Rye students living on and around campus unsure if they should move back home

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By Alexandra Holyk

Following Ryerson’s announcement on Friday that all in-person classes would be cancelled to prevent the spread of COVID-19, students living in residence are still deciding if they will move back home.  

On Friday, Ryerson president Mohamed Lachemi announced that although students are advised to self-isolate, residences and food services—including dining halls—will remain open. 

According to an email obtained by The Eyeopener, students living on campus were sent options if they chose to go home. This included filling out forms based on how long they’ll be gone or if they choose to withdraw from residency.

The email also stated that food services in the International Living & Learning Centre (ILC) will be closed temporarily, but the Pitman Dining Hall will continue to operate as normal. 

“Meals in the Pitman Dining Hall will be served to residents by Ryerson Eats staff in takeout containers and with prepacked cutlery. Self-serve and build-your-own stations will be closed,” the email read, adding that in-house dining is also suspended.

Residents are limited to inviting only one guest—instead of the usual three—to prevent large gatherings.

Ayleen Karamat, a first-year journalism student, said although her parents want her to come home, she plans to stay in her residence at the Daphne Cockwell Complex (DCC) until the end of the semester. 

Originally from Pakistan, Karamat said it would be difficult to adjust to the time difference, especially since the coursework is all online.

“When it’s daytime here, I’m gonna be asleep there,” Karamat said. “In general, it’s just gonna be kind of complicated.”

Karamat also said she finds there is a lot of uncertainty from the university. “Every day, I feel like something new happens. Like today, we just figure it out about the residence things…It’s kind of complicated. And…it does freak me out a little.”

Prior to receiving the email from Ryerson Student Housing, Karamat was worried she and her friends would be kicked out of their residence building. “We thought about the worst-case scenario,” Karamat said.

Students living in the HOEM residence building on Jarvis Street received a similar email that included the cancellation of fitness classes and other events hosted by the building.

Alex Baumgartner, a first-year journalism student, lives in HOEM and said he’s planning to move back home to Florida. But he said he is wondering if he should leave his personal items in the building.

“I was worried what would happen to my belongings in my room in the case that I wouldn’t be able to re-enter Canada,” said Baumgartner. “[The HOEM team] said they would move the things in my personal bedroom to a storage area. Where that storage area is, I do not know.”

According to Baumgartner, HOEM residents only agree to 12-month terms, so he’d have to move out by the end of August.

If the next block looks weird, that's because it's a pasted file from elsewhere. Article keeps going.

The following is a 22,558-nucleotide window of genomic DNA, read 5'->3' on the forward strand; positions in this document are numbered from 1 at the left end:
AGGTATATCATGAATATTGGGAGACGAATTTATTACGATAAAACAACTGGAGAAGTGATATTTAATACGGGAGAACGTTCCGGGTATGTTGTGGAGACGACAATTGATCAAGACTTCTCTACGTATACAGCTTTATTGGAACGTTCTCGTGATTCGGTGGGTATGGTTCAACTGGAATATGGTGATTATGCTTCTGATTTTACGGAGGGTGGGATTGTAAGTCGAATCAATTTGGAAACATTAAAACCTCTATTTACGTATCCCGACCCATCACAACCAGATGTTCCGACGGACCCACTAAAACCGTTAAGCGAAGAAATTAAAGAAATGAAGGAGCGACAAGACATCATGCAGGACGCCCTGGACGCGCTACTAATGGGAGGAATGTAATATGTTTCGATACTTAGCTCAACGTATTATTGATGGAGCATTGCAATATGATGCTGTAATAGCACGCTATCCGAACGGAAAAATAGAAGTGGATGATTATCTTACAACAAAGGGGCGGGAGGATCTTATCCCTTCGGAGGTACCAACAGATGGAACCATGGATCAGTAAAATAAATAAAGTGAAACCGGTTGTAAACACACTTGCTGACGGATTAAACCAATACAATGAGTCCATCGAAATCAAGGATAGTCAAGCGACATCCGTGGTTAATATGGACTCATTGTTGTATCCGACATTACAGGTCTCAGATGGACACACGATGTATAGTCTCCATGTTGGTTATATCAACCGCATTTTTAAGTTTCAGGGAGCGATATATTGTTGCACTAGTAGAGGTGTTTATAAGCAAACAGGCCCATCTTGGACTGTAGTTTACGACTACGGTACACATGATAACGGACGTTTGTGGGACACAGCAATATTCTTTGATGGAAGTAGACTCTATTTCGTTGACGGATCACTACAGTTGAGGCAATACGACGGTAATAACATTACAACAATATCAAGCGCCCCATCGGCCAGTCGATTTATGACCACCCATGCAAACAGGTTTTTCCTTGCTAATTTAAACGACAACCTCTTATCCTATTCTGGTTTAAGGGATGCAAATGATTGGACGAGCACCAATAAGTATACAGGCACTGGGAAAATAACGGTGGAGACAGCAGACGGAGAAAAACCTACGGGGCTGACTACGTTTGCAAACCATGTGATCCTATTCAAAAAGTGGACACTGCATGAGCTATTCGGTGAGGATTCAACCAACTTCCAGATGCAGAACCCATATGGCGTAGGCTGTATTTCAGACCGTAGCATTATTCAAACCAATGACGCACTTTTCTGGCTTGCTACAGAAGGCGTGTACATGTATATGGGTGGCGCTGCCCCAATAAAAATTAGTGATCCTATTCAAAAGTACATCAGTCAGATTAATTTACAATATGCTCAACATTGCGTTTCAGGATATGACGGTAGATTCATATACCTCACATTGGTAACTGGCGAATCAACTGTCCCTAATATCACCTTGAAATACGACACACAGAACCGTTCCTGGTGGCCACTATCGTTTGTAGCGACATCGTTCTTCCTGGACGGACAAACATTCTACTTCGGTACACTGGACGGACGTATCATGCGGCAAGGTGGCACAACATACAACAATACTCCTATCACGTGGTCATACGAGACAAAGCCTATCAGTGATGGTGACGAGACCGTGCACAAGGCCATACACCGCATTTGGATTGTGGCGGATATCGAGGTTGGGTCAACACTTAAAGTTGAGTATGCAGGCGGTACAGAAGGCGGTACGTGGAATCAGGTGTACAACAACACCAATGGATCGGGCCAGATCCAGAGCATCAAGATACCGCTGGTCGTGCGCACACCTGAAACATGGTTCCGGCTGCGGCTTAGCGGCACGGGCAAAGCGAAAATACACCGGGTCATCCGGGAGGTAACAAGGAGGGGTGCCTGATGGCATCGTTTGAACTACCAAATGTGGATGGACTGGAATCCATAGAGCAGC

Like Baumgartner, Natasha Gulej also lives in HOEM. She said she’s staying on campus until the end of her residence agreement. 

Since Gulej is from Mississauga, she said moving back home wouldn’t be difficult for her. However, the first-year creative industries student said her international roommates are struggling to find flights to get home before it’s too late.

“[Everyone] is shocked because we were supposed to all have another month here with school or just [until] the end of August, but everyone’s kind of picking up and leaving,” Gulej said.

To help students staying on the 10th floor of ILC adjust to online classes and self-isolation, David Jardine—the floor’s RA—said they’ve created ways to “hang out virtually.”

“I made my floor a discord server so we can…play games together and we also got a Minecraft server where I built a replica of our floor in the world,” Jardine said. 

Jardine mentioned they continuously keep students updated on COVID-19 with information from Toronto Public Health.

In addition to students living in residence, those who live in housing near campus have also contemplated moving back home and are coming up with ways to prevent the spread of COVID-19 while still living in shared spaces in Toronto.

Aaron Aubertin, a second-year politics and governance student, said most of his roommates in his Campus Cooperative Residence on Spadina Avenue decided to move back home after their courses were moved online. However, even though Aubertin said he doesn’t think he’s infected, he still plans to stay on campus until the end of April to prevent his family in Niagara Falls from potentially getting sick.

Living in a co-op with 11 other students from different universities, Aubertin said they’re trying to keep everything sterile by using wipes to clean common surfaces in the kitchen and having hand sanitizer at almost every door in the house.

“As soon as we get in the house, we hand sanitize till we can wash our hands,” Aubertin said. “We’ve all just been very thorough knowing that if one of us gets it, it’s probably likely that most of us are going to get it.”

This article will be updated with more information as it becomes available.

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